Next Article in Journal
Green Communication for Tracking Heart Rate with Smartbands
Next Article in Special Issue
Membrane-Based Microwave-Mediated Electrochemical Immunoassay for the In Vitro, Highly Sensitive Detection of Osteoporosis-Related Biomarkers
Previous Article in Journal
Ambiguity Resolution for Passive 2-D Source Localization with a Uniform Circular Array
Previous Article in Special Issue
Sensors for Enhanced Detection of Acetone as a Potential Tool for Noninvasive Diabetes Monitoring
Open AccessReview

Contact-Lens Biosensors

1
Department of Biomedical Engineering, National Cheng Kung University, Tainan City 701, Taiwan
2
Department of Ophthalmology, National Cheng Kung University Hospital, Tainan City 704, Taiwan
3
Medical Device Innovation Center, National Cheng Kung University, Tainan City 701, Taiwan
*
Author to whom correspondence should be addressed.
Sensors 2018, 18(8), 2651; https://doi.org/10.3390/s18082651
Received: 12 July 2018 / Revised: 6 August 2018 / Accepted: 10 August 2018 / Published: 13 August 2018
(This article belongs to the Special Issue Biosensors for the Detection of Biomarkers)
Rapid diagnosis and screening of diseases have become increasingly important in predictive and preventive medicine as they improve patient treatment strategies and reduce cost as well as burden on our healthcare system. In this regard, wearable devices are emerging as effective and reliable point-of-care diagnostics that can allow users to monitor their health at home. These wrist-worn, head-mounted, smart-textile, or smart-patches devices can offer valuable information on the conditions of patients as a non-invasive form of monitoring. However, they are significantly limited in monitoring physiological signals and biomechanics, and, mostly, rely on the physical attributes. Recently, developed wearable devices utilize body fluids, such as sweat, saliva, or skin interstitial fluid, and electrochemical interactions to allow continuous physiological condition and disease monitoring for users. Among them, tear fluid has been widely utilized in the investigation of ocular diseases, diabetes, and even cancers, because of its easy accessibility, lower complexity, and minimal invasiveness. By determining the concentration change of analytes within the tear fluid, it would be possible to identify disease progression and allow patient-oriented therapies. Considering the emerging trend of tear-based biosensing technology, this review article aims to focus on an overview of the tear fluid as a detection medium for certain diseases, such as ocular disorders, diabetes, and cancer. In addition, the rise and application of minimally invasive detection and monitoring via integrated contact lens biosensors will also be addressed, in regards to their practicality and current developmental progress. View Full-Text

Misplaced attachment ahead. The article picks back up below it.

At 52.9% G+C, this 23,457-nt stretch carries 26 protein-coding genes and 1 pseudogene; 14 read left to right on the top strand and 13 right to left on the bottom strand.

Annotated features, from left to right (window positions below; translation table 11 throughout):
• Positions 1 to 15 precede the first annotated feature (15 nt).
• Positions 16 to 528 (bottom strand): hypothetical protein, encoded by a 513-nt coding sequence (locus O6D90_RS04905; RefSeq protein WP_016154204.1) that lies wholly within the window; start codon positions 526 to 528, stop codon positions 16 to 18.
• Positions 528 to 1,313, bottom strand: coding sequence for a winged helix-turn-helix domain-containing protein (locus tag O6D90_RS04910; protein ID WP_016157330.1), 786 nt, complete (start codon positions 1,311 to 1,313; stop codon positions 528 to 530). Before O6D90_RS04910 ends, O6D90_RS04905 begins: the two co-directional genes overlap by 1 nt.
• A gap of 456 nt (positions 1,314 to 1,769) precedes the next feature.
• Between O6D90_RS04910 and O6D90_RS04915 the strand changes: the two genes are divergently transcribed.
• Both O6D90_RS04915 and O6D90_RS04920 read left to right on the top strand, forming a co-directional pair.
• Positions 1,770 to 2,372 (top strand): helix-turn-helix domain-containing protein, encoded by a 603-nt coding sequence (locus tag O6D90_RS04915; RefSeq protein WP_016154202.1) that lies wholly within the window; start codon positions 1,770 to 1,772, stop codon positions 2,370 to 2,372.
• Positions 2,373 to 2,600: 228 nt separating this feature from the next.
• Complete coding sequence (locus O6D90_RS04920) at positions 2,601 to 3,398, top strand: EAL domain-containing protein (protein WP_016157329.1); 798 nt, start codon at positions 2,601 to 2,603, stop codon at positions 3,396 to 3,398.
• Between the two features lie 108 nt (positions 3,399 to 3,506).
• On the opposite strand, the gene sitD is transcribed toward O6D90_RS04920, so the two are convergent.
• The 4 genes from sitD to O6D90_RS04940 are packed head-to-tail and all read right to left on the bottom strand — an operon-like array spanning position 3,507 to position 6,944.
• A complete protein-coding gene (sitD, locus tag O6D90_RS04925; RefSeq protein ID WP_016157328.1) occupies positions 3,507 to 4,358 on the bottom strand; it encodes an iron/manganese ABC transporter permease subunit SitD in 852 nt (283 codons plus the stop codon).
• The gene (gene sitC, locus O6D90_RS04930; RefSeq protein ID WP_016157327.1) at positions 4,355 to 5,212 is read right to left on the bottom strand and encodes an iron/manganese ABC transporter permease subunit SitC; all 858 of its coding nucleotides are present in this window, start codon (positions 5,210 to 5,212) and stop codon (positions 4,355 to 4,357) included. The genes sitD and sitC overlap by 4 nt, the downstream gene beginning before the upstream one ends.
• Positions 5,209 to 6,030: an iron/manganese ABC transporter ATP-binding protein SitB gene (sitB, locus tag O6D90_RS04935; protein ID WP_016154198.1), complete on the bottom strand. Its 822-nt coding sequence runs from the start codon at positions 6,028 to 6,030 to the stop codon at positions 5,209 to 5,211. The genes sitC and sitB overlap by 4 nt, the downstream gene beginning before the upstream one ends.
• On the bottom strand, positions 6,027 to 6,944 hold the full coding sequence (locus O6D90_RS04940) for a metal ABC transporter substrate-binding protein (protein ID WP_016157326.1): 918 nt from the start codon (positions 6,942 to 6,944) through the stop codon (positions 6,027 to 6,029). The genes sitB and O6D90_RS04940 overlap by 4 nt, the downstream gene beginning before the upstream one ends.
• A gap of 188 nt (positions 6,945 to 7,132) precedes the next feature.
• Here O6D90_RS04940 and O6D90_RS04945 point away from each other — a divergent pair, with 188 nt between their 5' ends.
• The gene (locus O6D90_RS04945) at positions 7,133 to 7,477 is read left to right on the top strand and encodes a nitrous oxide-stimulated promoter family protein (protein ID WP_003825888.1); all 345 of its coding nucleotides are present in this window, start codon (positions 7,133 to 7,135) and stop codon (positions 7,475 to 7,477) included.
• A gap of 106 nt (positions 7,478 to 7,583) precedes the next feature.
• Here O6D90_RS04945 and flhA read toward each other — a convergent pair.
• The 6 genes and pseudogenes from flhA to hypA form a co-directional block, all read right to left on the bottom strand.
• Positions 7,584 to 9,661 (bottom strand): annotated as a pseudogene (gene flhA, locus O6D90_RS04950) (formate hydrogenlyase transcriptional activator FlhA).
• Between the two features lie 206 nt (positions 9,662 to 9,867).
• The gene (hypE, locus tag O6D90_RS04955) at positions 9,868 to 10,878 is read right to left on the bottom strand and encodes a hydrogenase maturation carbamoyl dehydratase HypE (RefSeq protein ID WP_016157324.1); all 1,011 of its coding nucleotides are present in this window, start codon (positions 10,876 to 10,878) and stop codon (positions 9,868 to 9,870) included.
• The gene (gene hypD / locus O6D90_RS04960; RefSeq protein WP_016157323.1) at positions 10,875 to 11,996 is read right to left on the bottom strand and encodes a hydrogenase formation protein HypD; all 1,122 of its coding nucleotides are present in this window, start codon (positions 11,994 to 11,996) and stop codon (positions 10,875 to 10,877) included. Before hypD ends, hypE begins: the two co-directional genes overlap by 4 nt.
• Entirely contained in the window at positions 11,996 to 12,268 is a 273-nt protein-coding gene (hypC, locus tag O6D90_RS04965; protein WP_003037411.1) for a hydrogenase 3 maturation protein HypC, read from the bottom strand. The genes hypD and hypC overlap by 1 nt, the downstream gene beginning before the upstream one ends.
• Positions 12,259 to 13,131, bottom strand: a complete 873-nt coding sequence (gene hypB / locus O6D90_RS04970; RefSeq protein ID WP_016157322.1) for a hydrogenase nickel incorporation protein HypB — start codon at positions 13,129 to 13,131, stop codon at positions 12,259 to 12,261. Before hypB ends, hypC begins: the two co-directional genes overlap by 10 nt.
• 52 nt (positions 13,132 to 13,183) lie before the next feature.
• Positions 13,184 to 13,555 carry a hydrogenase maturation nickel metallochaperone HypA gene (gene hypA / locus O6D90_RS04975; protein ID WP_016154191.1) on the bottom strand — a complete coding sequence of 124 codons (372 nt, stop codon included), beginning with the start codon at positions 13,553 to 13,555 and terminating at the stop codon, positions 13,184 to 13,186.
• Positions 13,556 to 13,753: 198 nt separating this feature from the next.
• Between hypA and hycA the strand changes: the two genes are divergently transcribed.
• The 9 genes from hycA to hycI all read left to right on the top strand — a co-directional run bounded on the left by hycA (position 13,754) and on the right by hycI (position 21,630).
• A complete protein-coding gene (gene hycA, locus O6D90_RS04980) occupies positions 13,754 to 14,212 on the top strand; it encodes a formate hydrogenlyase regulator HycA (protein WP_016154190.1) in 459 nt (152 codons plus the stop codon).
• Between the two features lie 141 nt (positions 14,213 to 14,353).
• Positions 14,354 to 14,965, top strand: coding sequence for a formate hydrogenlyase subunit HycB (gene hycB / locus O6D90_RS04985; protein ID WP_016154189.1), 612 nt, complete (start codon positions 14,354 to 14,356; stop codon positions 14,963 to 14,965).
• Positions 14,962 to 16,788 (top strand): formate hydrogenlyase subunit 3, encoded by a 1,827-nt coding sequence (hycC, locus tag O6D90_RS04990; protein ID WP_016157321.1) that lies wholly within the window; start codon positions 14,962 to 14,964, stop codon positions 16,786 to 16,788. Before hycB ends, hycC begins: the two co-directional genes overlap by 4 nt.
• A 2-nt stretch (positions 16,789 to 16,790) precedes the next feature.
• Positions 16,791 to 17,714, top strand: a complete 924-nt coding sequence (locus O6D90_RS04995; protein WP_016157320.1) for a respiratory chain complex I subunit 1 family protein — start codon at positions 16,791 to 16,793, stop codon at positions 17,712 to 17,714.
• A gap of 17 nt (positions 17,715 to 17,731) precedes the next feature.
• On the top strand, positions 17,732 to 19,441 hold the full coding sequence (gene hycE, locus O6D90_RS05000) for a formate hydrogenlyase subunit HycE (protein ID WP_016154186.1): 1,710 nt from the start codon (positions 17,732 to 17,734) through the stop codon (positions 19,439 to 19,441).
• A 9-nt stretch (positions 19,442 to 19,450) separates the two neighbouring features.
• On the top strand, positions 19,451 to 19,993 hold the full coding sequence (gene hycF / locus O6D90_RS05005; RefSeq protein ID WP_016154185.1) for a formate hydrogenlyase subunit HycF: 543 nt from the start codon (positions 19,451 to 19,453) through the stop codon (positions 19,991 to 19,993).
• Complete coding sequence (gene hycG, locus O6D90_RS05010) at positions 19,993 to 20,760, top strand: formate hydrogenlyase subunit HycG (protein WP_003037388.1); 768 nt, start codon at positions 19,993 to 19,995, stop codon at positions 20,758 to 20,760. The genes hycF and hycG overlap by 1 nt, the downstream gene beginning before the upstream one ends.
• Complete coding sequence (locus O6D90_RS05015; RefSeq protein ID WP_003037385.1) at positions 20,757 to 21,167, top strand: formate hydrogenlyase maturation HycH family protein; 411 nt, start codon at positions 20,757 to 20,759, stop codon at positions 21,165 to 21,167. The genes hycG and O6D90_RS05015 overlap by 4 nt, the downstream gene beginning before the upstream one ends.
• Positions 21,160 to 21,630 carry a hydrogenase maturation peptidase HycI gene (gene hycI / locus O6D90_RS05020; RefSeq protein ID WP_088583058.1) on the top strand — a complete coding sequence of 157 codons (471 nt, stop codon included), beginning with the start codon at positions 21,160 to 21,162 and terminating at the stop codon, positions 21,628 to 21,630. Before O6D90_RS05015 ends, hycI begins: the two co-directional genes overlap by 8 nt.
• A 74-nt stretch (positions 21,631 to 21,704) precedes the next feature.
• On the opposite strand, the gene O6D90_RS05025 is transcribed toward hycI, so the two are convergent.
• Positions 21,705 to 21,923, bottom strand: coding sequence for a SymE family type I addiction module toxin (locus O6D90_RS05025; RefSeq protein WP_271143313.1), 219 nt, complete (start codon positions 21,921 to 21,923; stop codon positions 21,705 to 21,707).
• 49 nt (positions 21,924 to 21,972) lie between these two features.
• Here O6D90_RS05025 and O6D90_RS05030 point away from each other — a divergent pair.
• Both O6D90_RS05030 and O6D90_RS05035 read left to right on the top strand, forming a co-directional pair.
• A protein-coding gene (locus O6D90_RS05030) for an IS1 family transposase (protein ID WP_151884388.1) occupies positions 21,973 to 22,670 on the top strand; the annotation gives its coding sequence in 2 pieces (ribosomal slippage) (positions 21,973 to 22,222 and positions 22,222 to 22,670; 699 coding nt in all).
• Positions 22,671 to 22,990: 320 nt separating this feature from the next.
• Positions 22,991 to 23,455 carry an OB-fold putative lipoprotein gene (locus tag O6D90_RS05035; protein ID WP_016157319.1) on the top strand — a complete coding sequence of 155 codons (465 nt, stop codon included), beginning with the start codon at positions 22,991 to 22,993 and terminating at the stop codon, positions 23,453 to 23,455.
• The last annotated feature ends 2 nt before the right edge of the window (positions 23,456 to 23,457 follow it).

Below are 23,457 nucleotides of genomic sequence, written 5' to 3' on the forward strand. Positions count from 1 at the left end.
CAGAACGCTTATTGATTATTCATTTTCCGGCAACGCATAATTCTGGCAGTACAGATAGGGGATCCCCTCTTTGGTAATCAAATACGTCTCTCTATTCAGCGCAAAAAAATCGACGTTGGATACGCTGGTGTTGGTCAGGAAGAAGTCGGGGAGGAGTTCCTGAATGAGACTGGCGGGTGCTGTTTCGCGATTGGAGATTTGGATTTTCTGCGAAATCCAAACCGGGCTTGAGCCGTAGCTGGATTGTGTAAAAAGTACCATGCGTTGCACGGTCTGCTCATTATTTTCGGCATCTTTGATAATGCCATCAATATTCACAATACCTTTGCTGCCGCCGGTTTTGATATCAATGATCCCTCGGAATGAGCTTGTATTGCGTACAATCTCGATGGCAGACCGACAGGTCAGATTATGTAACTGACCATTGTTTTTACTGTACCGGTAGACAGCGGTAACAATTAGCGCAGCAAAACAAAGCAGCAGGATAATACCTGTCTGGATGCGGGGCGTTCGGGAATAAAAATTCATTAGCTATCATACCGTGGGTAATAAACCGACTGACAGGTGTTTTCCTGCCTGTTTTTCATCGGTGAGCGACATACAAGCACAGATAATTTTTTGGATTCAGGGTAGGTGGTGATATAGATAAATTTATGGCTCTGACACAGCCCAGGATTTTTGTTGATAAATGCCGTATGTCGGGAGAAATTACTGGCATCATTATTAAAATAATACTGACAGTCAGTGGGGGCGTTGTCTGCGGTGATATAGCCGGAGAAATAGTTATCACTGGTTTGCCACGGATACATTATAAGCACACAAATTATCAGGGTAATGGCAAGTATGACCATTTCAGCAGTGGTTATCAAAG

Keywords: biosensor; biomarker; contact lens; wearable device; tear biosensor; biomarker; contact lens; wearable device; tear
Show Figures

Figure 1

MDPI and ACS Style

Tseng, R.C.; Chen, C.-C.; Hsu, S.-M.; Chuang, H.-S. Contact-Lens Biosensors. Sensors 2018, 18, 2651.

Show more citation formats Show less citations formats
Note that from the first issue of 2016, MDPI journals use article numbers instead of page numbers. See further details here.

Article Access Map by Country/Region

1
Back to TopTop